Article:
Impact of nVidia Turing RayTracing enhanced GPUs on next-gen consoles *spawn

Discussion in 'Console Technology' started by vipa899, Aug 18, 2018.

Thread Status:
Not open for further replies.
  1. milk

    Veteran Regular

    Joined:
    Jun 6, 2012
    Messages:
    2,985
    Likes Received:
    2,556
    Yes, I think that is the actual future. Shoot Ray's and have them intersect actual scene geometry, but also G-buffers, SDF occlusion models, voxel irradiance volumes etc...
     
    #301 milk, Aug 31, 2018
    Last edited: Sep 3, 2018
    OCASM likes this.
  2. Docwiz

    Newcomer

    Joined:
    May 29, 2002
    Messages:
    154
    Likes Received:
    3
    This might be possible with Microsoft's next generation Mixed Reality for their next generation console. They are holding back on Mixed Reality and we know that they are working on realtime ray-tracing for their next console and they do have patents for Foveated rendering.
     
  3. Docwiz

    Newcomer

    Joined:
    May 29, 2002
    Messages:
    154
    Likes Received:
    3
    I am speculating here, but I do believe all of this raytracing development is meant to be paid down in two more years. By the end of 2020 Microsoft intends to launch their next generation console and even Phil himself talked about having raytracing as a part of their next generation console.

    It's a means to an end and they are using Nvidia to get working code and working hardware to get development prepped for
    their next generation console.

    Microsoft will either use Nvidia as the GPU tech (which I doubt personally), or they will go in house and build their own GPU that has more of a raytracing focus and
    this would also fall in line with what they have for their Mixed Reality goals as well.
     
    pharma, OCASM and Heinrich4 like this.
  4. Scott_Arm

    Legend

    Joined:
    Jun 16, 2004
    Messages:
    13,273
    Likes Received:
    3,723
    Another interesting twitter thread about ray tracing. I'm convinced that ray tracing adoption will happen sooner than later. This type of talk is what just keeps coming up.

     
    eloyc, pharma, vipa899 and 4 others like this.
  5. xz321zx

    Newcomer

    Joined:
    Apr 20, 2016
    Messages:
    117
    Likes Received:
    32
    Is there other known cheap approximation of single/multiple scattering besides shadow maps?
     
  6. Tkumpathenurpahl

    Veteran Newcomer

    Joined:
    Apr 3, 2016
    Messages:
    1,060
    Likes Received:
    788
    Better in performance and quality? Lovely!

    How does it perform in terms of LOD? Certainly, this generation, we've seen a lot of egregious shadow map LOD'ing. Could ray traced shadows spell the end of that bullshit?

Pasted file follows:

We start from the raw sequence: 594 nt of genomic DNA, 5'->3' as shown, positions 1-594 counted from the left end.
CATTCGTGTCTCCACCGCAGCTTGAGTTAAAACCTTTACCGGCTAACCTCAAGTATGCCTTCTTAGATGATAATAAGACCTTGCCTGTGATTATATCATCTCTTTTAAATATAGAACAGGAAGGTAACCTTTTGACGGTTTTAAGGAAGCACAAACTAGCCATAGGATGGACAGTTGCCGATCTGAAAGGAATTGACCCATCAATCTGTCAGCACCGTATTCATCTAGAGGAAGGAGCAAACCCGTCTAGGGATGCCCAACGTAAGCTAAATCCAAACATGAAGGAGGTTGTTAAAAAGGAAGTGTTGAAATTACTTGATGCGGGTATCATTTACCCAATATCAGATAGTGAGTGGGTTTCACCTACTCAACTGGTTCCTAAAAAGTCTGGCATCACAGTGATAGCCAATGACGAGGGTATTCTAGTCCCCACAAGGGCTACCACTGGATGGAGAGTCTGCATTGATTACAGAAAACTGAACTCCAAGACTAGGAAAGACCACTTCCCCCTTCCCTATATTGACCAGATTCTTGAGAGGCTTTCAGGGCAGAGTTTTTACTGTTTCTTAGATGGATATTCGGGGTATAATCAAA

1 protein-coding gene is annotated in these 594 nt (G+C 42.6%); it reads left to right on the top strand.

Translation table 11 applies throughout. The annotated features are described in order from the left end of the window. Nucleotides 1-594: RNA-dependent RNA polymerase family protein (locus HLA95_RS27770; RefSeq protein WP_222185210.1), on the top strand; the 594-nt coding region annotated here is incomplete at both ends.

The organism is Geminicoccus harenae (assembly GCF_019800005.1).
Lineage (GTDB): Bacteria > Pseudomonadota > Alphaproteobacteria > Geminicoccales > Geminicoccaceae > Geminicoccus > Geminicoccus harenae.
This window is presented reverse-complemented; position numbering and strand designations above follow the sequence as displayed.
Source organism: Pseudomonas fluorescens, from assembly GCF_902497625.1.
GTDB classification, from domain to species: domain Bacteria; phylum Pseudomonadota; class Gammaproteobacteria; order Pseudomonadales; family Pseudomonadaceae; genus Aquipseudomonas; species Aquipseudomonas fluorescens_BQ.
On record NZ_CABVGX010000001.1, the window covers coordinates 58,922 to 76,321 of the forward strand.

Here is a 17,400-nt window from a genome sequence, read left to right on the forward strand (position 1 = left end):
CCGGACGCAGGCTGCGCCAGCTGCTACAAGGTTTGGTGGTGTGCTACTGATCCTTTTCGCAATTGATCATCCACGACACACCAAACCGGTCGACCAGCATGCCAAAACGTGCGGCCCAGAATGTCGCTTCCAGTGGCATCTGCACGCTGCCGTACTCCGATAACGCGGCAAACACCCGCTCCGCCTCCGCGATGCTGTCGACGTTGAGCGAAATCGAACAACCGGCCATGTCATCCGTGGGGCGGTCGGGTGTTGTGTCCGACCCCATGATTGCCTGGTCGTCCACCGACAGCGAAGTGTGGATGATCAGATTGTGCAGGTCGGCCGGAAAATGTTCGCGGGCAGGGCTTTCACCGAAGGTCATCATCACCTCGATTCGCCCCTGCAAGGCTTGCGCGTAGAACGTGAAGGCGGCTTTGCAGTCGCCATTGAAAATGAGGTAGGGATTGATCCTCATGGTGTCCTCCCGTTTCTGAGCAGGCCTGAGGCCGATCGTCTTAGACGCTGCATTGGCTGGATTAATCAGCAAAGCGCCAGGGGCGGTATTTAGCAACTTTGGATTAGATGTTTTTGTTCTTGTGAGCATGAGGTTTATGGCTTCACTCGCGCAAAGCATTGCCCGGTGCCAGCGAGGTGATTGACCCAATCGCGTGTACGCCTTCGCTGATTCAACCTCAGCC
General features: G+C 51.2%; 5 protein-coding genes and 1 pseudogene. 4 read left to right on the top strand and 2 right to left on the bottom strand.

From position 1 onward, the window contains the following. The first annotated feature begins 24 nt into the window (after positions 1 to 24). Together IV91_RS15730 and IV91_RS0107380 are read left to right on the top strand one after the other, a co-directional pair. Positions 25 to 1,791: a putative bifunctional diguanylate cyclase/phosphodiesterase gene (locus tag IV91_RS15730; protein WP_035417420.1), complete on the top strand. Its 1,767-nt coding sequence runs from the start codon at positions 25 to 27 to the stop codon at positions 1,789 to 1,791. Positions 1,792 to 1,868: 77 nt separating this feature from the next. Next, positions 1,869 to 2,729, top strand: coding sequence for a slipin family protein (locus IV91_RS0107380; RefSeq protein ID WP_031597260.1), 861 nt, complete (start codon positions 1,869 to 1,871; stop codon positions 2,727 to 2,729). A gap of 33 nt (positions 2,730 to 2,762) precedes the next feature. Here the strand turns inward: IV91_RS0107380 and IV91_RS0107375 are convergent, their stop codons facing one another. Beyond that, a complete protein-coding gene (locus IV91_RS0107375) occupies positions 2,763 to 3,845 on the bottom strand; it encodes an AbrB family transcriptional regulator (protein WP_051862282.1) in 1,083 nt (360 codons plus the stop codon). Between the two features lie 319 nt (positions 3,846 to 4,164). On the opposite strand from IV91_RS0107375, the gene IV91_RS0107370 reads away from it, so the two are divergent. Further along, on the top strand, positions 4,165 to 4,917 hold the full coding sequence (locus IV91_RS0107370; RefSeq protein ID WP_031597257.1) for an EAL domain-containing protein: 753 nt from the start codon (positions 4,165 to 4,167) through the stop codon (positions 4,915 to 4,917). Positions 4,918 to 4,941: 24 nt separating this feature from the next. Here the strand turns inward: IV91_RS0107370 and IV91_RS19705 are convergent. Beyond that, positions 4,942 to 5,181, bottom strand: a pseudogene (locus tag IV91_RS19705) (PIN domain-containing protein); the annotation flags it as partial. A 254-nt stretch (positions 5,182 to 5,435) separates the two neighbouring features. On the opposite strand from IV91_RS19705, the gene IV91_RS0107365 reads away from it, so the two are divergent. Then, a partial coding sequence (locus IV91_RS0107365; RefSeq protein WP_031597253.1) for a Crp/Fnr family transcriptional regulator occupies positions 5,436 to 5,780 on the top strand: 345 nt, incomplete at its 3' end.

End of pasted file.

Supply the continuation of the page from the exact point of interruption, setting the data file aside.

#306 Tkumpathenurpahl, Sep 8, 2018
    Last edited: Sep 8, 2018
    pharma and OCASM like this.
  7. turkey

    Regular Newcomer

    Joined:
    Oct 21, 2014
    Messages:
    739
    Likes Received:
    429
    I believe in the Battlefield RT demo (possibly DF talk I forget) they talk about effects and how in the shown build they are using low poly structures as it was assumed this would help, and it probably did help their Pascal GPUs, but they did say with Turing they can use the full fat geometry with very little hit and will be using that in the retail release.
     
  8. Shifty Geezer

    Shifty Geezer uber-Troll!
    Moderator Legend

    Joined:
    Dec 7, 2004
    Messages:
    40,698
    Likes Received:
    11,145
    Location:
    Under my bridge
    For the handful of people with Turing cards? Or for everyone?
     
  9. Lalaland

    Regular

    Joined:
    Feb 24, 2013
    Messages:
    596
    Likes Received:
    265
    I haven't seen much around what DICE are doing beyond what was said for the Turing launch from the context then I'm guessing they meant for Turing cards but that does raise an interesting challenge for devs i.e. do they now need tunable quality settings for the RT solution as well?
     
  10. eloyc

    Veteran Regular

    Joined:
    Jan 23, 2009
    Messages:
    1,994
    Likes Received:
    1,173
    Nvidia should be interested in developers making sure that RT is not only available for people with Turing cards, so that every gamer can see how crappy their performance is without a "proper Nvidia card". :cool2:
     
    DSoup likes this.
  11. Lalaland

    Regular

    Joined:
    Feb 24, 2013
    Messages:
    596
    Likes Received:
    265
    I dunno that would have been the logical path for PhysX also but here we are
     
  12. HMBR

    Regular

    Joined:
    Mar 24, 2009
    Messages:
    416
    Likes Received:
    105
    Location:
    Brazil
    some games actually allowed you to run the effects made for GPU PhysX VERY (like going to single digit fps) poorly on the CPU.
     
  13. Lalaland

    Regular

    Joined:
    Feb 24, 2013
    Messages:
    596
    Likes Received:
    265
    Wasn't that blamed on the library making a whole bunch of calls to the basically deprecated x87 ISA instead of using modern vector math via the SSE ISA and it's descendants?
     
  14. ToTTenTranz